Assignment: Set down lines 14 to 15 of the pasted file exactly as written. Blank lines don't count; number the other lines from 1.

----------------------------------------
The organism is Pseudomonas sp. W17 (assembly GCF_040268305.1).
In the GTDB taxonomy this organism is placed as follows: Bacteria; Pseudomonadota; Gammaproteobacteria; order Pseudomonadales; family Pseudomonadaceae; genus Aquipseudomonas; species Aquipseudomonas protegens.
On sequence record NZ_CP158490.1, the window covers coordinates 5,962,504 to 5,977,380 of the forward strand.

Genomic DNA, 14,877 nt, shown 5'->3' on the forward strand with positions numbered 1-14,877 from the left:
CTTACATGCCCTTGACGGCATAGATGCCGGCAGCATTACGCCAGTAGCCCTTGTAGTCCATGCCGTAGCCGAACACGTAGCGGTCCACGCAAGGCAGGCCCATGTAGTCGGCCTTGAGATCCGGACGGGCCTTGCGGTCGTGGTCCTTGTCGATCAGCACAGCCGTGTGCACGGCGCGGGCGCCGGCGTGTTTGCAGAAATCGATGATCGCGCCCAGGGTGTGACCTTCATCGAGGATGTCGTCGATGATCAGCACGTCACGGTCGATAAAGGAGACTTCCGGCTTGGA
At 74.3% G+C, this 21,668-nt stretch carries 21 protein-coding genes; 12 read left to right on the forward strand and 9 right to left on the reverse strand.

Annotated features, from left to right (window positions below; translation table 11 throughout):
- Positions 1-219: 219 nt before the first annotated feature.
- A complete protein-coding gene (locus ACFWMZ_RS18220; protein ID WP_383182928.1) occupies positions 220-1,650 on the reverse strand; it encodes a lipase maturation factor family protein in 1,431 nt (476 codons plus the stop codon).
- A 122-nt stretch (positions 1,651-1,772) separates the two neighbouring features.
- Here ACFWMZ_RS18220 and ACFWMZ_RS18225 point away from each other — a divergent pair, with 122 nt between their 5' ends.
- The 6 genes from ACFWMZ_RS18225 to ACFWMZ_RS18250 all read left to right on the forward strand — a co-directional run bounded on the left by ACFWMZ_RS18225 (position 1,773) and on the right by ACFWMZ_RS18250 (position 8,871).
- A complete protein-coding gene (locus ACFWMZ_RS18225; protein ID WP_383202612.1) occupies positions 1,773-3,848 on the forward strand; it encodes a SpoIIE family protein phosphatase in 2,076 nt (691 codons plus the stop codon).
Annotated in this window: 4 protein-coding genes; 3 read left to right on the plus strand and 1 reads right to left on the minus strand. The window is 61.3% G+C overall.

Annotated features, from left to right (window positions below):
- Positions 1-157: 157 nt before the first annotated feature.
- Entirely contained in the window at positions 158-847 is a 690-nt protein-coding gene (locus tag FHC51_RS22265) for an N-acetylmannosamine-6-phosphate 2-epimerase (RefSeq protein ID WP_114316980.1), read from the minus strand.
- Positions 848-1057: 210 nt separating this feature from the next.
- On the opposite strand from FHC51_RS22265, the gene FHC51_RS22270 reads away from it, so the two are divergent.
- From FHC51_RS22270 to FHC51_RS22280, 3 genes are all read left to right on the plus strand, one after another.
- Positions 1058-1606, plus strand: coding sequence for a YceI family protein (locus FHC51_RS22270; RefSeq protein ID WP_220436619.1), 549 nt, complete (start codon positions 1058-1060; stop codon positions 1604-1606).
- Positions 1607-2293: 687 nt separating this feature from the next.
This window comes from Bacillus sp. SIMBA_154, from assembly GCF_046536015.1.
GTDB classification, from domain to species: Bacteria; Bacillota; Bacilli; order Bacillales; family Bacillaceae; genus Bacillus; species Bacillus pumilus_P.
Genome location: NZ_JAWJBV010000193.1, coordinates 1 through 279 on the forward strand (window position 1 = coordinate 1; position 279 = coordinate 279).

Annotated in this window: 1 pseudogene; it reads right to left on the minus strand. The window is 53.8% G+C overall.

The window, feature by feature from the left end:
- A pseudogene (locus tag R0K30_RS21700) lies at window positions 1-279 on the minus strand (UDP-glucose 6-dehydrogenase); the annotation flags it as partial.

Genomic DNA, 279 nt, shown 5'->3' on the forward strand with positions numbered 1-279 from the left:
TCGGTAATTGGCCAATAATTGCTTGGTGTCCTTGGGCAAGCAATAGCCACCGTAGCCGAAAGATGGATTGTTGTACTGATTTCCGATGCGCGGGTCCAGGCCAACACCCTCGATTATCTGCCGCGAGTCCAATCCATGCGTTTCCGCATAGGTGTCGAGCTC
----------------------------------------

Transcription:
Annotated in this window: 4 protein-coding genes; 3 read left to right on the plus strand and 1 reads right to left on the minus strand. The window is 61.3% G+C overall.

Annotated features, from left to right (window positions below):